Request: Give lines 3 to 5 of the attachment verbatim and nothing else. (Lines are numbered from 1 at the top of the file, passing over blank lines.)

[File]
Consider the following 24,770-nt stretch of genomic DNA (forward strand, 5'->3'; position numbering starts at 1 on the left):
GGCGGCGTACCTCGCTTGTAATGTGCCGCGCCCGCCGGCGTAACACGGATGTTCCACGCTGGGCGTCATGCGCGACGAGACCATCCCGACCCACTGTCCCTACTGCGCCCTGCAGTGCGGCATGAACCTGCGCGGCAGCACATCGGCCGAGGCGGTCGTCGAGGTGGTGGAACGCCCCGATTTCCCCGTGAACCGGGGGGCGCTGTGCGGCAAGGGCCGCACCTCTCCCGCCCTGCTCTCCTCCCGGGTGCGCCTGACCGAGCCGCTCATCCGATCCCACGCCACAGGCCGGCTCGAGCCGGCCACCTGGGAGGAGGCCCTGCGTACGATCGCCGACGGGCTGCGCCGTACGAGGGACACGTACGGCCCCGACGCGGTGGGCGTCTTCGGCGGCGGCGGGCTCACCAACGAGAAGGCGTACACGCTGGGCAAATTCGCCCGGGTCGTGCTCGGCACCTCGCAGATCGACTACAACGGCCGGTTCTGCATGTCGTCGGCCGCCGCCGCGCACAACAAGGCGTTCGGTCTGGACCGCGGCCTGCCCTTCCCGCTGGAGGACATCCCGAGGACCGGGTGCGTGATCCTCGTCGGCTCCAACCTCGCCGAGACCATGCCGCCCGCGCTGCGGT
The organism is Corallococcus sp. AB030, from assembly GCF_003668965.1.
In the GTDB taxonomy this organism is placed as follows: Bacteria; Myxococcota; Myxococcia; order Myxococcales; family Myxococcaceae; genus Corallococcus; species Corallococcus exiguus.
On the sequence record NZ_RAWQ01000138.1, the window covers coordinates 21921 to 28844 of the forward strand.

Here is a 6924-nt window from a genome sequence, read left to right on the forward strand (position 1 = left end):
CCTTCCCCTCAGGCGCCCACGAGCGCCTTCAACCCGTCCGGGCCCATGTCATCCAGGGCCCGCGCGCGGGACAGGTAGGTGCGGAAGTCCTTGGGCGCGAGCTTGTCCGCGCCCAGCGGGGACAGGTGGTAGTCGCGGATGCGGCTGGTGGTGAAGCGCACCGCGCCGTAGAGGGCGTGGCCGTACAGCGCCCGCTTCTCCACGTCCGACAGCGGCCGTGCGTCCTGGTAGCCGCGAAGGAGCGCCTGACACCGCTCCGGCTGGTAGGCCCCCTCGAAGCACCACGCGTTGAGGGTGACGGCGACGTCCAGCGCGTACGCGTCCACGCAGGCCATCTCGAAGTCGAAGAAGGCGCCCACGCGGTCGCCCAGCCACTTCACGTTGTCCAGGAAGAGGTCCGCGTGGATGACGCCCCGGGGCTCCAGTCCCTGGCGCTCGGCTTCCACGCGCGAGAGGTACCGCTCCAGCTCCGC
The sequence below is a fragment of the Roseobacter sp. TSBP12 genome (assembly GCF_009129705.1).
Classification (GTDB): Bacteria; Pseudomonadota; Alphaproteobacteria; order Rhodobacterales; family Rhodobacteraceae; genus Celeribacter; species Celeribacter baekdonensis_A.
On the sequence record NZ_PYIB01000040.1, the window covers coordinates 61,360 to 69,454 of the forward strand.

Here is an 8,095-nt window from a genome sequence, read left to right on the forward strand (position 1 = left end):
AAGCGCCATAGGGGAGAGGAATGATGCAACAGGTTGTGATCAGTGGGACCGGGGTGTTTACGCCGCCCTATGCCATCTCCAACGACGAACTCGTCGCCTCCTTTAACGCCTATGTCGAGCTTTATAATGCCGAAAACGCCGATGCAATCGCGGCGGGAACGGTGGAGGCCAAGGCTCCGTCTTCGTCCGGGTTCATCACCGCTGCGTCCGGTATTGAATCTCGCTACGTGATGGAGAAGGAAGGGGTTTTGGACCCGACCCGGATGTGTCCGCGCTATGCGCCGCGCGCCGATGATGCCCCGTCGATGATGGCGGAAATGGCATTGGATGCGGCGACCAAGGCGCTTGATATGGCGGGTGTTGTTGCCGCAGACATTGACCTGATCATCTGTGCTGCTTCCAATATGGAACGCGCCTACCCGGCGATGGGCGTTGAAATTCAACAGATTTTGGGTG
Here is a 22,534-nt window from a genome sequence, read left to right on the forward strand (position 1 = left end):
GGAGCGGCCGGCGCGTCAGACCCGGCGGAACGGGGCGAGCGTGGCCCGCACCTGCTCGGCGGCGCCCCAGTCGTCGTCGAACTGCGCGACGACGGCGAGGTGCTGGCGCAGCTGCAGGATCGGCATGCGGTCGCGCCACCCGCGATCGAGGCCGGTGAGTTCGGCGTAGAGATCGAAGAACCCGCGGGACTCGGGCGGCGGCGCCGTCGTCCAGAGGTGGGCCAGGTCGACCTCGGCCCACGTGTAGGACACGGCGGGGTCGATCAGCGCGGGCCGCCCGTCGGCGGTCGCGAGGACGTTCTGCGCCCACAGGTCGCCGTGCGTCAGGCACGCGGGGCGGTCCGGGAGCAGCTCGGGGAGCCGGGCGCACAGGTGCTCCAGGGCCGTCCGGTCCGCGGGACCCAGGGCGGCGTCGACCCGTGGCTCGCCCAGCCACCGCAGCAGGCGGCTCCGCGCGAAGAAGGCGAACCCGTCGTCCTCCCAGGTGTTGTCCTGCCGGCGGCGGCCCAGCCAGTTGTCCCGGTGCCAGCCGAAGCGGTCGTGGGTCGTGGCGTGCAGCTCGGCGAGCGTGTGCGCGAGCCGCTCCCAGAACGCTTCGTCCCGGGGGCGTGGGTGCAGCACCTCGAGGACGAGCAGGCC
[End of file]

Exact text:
The organism is Corallococcus sp. AB030, from assembly GCF_003668965.1.
In the GTDB taxonomy this organism is placed as follows: Bacteria; Myxococcota; Myxococcia; order Myxococcales; family Myxococcaceae; genus Corallococcus; species Corallococcus exiguus.
On the sequence record NZ_RAWQ01000138.1, the window covers coordinates 21921 to 28844 of the forward strand.